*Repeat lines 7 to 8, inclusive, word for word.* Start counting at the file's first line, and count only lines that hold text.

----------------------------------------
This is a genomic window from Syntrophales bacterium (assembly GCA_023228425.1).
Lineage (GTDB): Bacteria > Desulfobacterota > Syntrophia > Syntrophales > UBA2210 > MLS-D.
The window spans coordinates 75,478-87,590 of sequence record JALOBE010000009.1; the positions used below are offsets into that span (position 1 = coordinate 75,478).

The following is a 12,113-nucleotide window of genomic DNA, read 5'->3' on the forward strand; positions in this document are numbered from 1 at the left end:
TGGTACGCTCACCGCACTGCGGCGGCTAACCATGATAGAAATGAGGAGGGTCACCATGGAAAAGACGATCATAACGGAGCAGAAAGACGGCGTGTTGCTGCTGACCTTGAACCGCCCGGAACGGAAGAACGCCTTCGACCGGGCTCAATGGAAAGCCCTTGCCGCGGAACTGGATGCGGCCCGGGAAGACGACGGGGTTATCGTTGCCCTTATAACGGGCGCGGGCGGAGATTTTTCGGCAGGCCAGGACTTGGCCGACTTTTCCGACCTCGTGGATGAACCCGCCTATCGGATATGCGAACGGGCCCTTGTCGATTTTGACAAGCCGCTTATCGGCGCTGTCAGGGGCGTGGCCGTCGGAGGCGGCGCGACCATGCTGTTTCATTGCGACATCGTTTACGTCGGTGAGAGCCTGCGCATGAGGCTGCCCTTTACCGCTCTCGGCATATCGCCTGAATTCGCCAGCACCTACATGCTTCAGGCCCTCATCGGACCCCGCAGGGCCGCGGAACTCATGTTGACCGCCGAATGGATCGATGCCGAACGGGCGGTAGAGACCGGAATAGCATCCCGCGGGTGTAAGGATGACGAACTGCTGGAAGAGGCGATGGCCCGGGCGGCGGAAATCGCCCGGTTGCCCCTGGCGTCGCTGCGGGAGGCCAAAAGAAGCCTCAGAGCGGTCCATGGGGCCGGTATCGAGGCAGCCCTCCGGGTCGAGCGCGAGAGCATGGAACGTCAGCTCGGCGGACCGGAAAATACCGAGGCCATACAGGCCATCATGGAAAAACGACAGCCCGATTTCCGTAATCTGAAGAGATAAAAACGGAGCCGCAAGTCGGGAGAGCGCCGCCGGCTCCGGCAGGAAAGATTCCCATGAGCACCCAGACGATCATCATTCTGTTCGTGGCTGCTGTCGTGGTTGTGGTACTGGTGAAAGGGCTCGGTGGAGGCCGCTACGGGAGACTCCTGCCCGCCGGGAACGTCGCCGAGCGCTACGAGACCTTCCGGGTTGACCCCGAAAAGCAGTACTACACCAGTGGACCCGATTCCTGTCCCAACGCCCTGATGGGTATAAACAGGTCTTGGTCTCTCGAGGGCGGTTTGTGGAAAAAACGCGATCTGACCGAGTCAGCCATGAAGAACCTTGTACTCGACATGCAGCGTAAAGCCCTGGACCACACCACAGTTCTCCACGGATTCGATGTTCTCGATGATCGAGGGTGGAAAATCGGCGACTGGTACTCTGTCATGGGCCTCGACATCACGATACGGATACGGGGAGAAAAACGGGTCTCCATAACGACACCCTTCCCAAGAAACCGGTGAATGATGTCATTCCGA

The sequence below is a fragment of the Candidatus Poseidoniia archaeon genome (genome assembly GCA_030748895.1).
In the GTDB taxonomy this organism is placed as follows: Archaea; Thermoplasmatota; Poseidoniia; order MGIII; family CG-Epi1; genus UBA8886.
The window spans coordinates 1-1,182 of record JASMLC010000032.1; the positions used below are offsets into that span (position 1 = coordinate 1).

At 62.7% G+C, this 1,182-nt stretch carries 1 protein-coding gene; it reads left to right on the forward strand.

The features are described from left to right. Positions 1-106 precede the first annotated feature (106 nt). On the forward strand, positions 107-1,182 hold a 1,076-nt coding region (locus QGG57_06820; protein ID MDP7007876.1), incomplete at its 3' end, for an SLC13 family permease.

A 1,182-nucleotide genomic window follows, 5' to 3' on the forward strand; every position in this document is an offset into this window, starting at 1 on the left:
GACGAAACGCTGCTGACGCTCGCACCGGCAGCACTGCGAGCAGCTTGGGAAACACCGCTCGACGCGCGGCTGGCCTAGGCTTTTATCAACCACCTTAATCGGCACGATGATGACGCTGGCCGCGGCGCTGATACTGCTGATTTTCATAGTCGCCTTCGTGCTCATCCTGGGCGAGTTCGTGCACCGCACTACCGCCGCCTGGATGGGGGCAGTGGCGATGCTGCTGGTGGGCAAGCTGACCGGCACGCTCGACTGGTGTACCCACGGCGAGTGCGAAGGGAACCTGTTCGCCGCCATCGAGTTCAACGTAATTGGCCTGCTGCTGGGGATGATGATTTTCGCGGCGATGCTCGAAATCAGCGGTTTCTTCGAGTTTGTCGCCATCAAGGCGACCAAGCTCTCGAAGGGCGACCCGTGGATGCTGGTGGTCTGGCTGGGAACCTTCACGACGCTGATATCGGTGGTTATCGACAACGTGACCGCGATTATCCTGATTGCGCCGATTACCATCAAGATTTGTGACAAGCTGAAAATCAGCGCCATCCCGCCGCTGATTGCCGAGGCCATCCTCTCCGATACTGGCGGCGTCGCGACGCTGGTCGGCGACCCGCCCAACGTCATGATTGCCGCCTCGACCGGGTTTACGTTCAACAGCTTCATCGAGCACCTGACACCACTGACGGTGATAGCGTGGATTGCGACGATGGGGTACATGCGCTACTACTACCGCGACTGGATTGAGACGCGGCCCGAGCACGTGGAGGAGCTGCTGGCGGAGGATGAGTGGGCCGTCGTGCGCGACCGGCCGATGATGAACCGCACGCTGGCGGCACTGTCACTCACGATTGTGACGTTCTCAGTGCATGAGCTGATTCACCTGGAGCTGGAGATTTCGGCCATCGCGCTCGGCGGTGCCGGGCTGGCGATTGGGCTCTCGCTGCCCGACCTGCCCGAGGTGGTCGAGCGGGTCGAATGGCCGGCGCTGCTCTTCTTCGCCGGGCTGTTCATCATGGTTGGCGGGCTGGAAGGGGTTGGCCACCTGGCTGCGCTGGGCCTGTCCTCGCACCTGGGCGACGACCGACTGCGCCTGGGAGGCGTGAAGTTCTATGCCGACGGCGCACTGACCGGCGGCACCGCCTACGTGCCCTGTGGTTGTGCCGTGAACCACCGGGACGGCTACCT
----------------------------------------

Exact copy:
In the GTDB taxonomy this organism is placed as follows: Archaea; Thermoplasmatota; Poseidoniia; order MGIII; family CG-Epi1; genus UBA8886.
The window spans coordinates 1-1,182 of record JASMLC010000032.1; the positions used below are offsets into that span (position 1 = coordinate 1).